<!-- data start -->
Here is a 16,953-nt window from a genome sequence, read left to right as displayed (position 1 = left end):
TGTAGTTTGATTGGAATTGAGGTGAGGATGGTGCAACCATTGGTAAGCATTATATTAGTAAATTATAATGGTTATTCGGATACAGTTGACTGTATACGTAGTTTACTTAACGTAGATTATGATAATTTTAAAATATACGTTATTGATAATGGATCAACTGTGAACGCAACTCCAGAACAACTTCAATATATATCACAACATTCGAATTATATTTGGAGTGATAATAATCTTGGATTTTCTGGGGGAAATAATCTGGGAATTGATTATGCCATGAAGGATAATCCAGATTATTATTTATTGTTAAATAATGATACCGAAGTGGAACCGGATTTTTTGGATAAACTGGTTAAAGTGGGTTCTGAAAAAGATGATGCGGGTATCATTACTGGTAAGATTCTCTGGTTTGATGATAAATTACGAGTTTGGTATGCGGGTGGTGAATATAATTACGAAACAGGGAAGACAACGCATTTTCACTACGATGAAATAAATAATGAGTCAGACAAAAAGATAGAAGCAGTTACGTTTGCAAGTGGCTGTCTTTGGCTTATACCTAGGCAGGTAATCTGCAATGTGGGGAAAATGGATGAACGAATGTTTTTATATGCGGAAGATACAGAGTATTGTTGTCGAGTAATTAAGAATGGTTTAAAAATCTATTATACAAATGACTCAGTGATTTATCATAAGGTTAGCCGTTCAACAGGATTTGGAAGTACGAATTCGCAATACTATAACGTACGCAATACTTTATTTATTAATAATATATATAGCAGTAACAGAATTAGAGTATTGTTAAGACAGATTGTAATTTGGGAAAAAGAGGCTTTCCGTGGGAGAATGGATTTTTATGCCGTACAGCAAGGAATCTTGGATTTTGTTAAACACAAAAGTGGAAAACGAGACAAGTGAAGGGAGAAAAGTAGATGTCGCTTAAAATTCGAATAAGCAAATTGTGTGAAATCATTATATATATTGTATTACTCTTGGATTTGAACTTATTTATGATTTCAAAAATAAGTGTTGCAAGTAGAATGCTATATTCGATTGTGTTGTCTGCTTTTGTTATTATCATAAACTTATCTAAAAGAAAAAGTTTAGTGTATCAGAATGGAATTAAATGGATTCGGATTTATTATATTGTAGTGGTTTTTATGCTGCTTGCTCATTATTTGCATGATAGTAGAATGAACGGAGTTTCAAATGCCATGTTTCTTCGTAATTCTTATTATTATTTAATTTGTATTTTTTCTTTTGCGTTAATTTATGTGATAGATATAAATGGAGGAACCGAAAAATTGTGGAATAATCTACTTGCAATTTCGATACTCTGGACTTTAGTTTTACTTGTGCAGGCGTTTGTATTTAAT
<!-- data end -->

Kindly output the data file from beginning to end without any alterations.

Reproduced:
Here is a 16,953-nt window from a genome sequence, read left to right as displayed (position 1 = left end):
TGTAGTTTGATTGGAATTGAGGTGAGGATGGTGCAACCATTGGTAAGCATTATATTAGTAAATTATAATGGTTATTCGGATACAGTTGACTGTATACGTAGTTTACTTAACGTAGATTATGATAATTTTAAAATATACGTTATTGATAATGGATCAACTGTGAACGCAACTCCAGAACAACTTCAATATATATCACAACATTCGAATTATATTTGGAGTGATAATAATCTTGGATTTTCTGGGGGAAATAATCTGGGAATTGATTATGCCATGAAGGATAATCCAGATTATTATTTATTGTTAAATAATGATACCGAAGTGGAACCGGATTTTTTGGATAAACTGGTTAAAGTGGGTTCTGAAAAAGATGATGCGGGTATCATTACTGGTAAGATTCTCTGGTTTGATGATAAATTACGAGTTTGGTATGCGGGTGGTGAATATAATTACGAAACAGGGAAGACAACGCATTTTCACTACGATGAAATAAATAATGAGTCAGACAAAAAGATAGAAGCAGTTACGTTTGCAAGTGGCTGTCTTTGGCTTATACCTAGGCAGGTAATCTGCAATGTGGGGAAAATGGATGAACGAATGTTTTTATATGCGGAAGATACAGAGTATTGTTGTCGAGTAATTAAGAATGGTTTAAAAATCTATTATACAAATGACTCAGTGATTTATCATAAGGTTAGCCGTTCAACAGGATTTGGAAGTACGAATTCGCAATACTATAACGTACGCAATACTTTATTTATTAATAATATATATAGCAGTAACAGAATTAGAGTATTGTTAAGACAGATTGTAATTTGGGAAAAAGAGGCTTTCCGTGGGAGAATGGATTTTTATGCCGTACAGCAAGGAATCTTGGATTTTGTTAAACACAAAAGTGGAAAACGAGACAAGTGAAGGGAGAAAAGTAGATGTCGCTTAAAATTCGAATAAGCAAATTGTGTGAAATCATTATATATATTGTATTACTCTTGGATTTGAACTTATTTATGATTTCAAAAATAAGTGTTGCAAGTAGAATGCTATATTCGATTGTGTTGTCTGCTTTTGTTATTATCATAAACTTATCTAAAAGAAAAAGTTTAGTGTATCAGAATGGAATTAAATGGATTCGGATTTATTATATTGTAGTGGTTTTTATGCTGCTTGCTCATTATTTGCATGATAGTAGAATGAACGGAGTTTCAAATGCCATGTTTCTTCGTAATTCTTATTATTATTTAATTTGTATTTTTTCTTTTGCGTTAATTTATGTGATAGATATAAATGGAGGAACCGAAAAATTGTGGAATAATCTACTTGCAATTTCGATACTCTGGACTTTAGTTTTACTTGTGCAGGCGTTTGTATTTAAT